Chaplin: Last of the Clowns, byParker Tyler. Illustrated with Photographs (Vanguard Press; $3).
Parker Tyler’s Chaplin, Last of the Clowns, has all the virtues and weaknesses of his earlier books. It is an inextricable blend of real depth and false glamor. Reading this book is like riding on a seesaw: at one moment you are fascinated by the author and at the next exceedingly irritated.
Tyler conceives Chaplin as a clown with an alter ego. To support this thesis, he draws heavily on biographical facts, which, in his opinion, indicate that the real Chaplin suffered from a flaw: he grew up in poverty, was small of stature and frustrated as a lover. This clown’s flaw, symbolized by the clumsy shoes of the Tramp, prevented him from living up to the dream image that possessed him since childhood—an aristocrat who expects of the world leisure, power and love.
Chaplin acquired both fame and wealth, thus realizing parts of the dream self that haunted him. The screen Tramp then became a “power comedian” in real life. And in the course of this career which, however amazing, still denied him the intrinsic fulfilments he longed for, Chaplin felt more and more impelled to examine the moral significance of his Tramp with aristocratic dreams. The “power comedian” developed into an observer of the evil ambiguity within him.
Tyler does not entirely disregard the social implications of Chaplin’s last full-length films, but rather views them as acts of self-scrutiny on the part of an artist who has come to realize the dangerous consequences of his dream life. In “The Great Dictator,” the Tramp turns out to be not only the “common man,” but also Hynkel, the tyrant with the insatiable lust for power. And Monsieur Verdoux would be exactly like Chaplin—the real one and the Tramp—if he were not so devoid of heart.
This over-all interpretation grows out of observations which include a number of true finds. I list some at random: Tyler’s comparison between “Monsieur Verdoux" and “A Woman of Paris”; his statements on the quality of silence and the function of speech in Chaplin’s films; his analysis of the fits of amnesia that befall several characters in them; and, not the least, his brilliant conjecture that the Tramp's garb is intended to represent the image of an adult from the perspective of a child.
And yet the whole is disturbingly fictitious. Throughout this study Chaplin’s alleged emotional conflicts serve to explain his films, which, in turn, serve to illuminate his psychological depths. There is a constant overplaying of the relationship between work and biography, while that between the individual and his environment is all but neglected. Tyler, that is, intertwines Chaplin’s art and Chaplin's life in a manner which would be justified only if they made up a universe immune to outer contingencies. But neither Chaplin nor any other artist can be isolated from the rest of the world.
Tyler starts from a wrong assumption. He then proceeds to explore what seems to him the complete and unique Chaplin universe with a confidence in his intuition that makes him disdain more pedestrian methods. At the outset, it is true, he promises to be cautious: “The past of Charlie’s life can be used for only one purpose: to fill out the patterns self-evident in the great epos which he has contributed to the history of the Clown….” But in his analysis he rarely confines himself to such a prudent use of esthetic and psychological data. Rather, he gives rein to an imagination which barely touches on facts before taking off to the realm of meanings.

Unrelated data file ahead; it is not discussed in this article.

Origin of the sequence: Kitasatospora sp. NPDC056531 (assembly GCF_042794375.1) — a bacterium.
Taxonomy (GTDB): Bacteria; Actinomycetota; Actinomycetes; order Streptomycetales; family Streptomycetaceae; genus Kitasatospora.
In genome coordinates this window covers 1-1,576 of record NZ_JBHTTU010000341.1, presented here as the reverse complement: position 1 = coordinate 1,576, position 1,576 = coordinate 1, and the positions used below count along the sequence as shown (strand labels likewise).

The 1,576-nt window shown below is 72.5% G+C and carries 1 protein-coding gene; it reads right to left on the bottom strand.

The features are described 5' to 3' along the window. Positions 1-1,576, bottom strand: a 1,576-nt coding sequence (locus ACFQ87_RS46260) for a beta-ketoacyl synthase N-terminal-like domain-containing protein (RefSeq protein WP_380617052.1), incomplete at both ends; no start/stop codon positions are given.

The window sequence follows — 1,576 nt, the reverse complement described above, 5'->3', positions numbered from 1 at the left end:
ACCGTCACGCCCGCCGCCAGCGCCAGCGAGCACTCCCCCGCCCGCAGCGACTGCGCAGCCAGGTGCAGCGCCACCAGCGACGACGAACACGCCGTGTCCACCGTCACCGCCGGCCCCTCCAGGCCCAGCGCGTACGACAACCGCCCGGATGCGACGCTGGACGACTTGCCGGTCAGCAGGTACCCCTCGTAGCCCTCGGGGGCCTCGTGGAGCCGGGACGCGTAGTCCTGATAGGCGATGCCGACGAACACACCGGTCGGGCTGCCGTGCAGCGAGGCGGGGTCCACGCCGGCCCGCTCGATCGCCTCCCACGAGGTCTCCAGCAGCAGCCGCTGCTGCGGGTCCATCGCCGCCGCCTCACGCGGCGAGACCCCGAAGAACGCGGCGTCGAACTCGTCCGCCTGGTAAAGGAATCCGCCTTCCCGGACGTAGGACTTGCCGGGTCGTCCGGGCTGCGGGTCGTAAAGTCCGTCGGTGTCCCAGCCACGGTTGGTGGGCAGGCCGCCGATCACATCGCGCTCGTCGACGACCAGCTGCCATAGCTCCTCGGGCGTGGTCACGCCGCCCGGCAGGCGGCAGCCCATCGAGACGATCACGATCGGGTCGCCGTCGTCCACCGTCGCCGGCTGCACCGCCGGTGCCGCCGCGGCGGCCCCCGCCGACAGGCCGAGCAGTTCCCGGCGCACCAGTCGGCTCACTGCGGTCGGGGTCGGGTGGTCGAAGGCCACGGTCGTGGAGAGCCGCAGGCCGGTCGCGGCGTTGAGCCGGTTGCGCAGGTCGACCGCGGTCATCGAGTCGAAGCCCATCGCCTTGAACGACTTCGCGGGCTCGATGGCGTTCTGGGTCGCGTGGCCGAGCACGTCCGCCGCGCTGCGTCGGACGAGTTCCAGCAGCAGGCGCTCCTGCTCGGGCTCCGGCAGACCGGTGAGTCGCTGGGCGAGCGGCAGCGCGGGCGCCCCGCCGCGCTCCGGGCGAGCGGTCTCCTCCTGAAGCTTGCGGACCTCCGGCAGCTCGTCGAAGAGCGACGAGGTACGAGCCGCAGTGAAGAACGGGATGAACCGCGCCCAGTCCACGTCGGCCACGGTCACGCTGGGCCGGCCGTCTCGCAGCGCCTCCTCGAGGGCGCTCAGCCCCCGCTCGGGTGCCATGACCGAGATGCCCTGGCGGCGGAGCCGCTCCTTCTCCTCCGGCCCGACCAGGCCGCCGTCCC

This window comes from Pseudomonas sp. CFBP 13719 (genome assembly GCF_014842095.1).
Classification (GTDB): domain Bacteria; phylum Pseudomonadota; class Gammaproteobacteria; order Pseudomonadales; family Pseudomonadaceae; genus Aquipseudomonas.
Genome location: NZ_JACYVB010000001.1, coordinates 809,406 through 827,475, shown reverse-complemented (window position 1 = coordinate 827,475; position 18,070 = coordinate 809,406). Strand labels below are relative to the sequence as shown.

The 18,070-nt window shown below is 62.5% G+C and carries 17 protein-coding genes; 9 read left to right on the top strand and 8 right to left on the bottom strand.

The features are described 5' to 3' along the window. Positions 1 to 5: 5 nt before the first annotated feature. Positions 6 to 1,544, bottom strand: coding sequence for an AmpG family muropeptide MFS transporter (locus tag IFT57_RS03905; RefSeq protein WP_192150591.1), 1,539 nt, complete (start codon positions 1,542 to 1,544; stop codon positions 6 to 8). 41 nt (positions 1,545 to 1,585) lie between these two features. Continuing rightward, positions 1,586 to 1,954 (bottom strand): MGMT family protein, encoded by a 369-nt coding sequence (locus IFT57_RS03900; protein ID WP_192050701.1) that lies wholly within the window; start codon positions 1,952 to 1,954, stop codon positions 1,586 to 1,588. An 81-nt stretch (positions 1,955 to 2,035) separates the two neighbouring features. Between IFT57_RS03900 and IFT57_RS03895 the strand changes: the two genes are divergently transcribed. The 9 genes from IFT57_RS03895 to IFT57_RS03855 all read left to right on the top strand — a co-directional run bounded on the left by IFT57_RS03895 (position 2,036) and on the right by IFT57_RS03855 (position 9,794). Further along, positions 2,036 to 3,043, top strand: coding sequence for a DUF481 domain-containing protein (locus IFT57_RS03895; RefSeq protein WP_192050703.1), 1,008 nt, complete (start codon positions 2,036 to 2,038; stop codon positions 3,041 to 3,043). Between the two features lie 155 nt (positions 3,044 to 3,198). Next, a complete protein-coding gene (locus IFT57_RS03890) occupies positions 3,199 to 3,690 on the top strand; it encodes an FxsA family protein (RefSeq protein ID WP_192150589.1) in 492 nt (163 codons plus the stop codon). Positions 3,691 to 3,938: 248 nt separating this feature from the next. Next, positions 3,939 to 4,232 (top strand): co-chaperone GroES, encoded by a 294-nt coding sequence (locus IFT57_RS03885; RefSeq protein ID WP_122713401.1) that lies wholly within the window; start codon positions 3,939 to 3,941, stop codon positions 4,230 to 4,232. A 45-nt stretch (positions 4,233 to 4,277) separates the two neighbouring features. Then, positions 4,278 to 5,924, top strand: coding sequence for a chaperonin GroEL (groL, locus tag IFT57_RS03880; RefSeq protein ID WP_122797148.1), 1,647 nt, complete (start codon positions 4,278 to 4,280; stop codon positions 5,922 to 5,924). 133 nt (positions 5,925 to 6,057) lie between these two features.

This suggests that Tyler’s Chaplin-image is largely fantasy. A glance at Chaplin’s old comedies reveals it as such. These comedies are threaded with leitmotifs which, had Tyler noticed them at all, should have forced him to revise his conception of Chaplin. For instance, the ambiguous figure of the policeman emerges at a very early stage, as does the David-Goliath theme, which he mentions only when it asserts itself overtly in “The Pilgrim.” The Tramp is in effect less self-contained and more social-minded than he wants us to believe.
But in his eagerness to identify the artist as a narcissist, Tyler overlooks, or underrates, the many symptoms that plainly point to Chaplin’s original concern with society. The result is obvious distortion. “The Kid”—poor kid—is expounded in psychoanalytical terms; and the later films are made to appear as outward projections of inner problems. Are they primarily this? It should be obvious to all that they testify to Chaplin’s increasing awareness of the world around him. Contrary to what Tyler says, Chaplin outgrows his ego to face the world as it is. And inevitably his Tramp is bound to disappear in a world in which there is no longer a loophole for him to slip in and out as he pleases.
Tyler’s Chaplin-image has the consistency of a bubble, which is the more deplorable since he possesses a fine sense of values and an esthetic sensitivity that are extremely rare. What, then, leads him so hopelessly astray? Tyler himself, it seems, is something of a narcissist in his stubborn blindness to all those influences that shape an individual from without. And with the self-indulgence of a narcissist he also rejoices in a display of intellectual pyrotechnics in which the bits of unadulterated insight are outshone by dashing contentions and glittering allusions—allusions to contexts known to the author alone.
Tyler has the stuff of which interpreters are made. To be one, he must learn to listen to what his material may tell him.
This article originally ran in the July 26, 1948, issue of the magazine.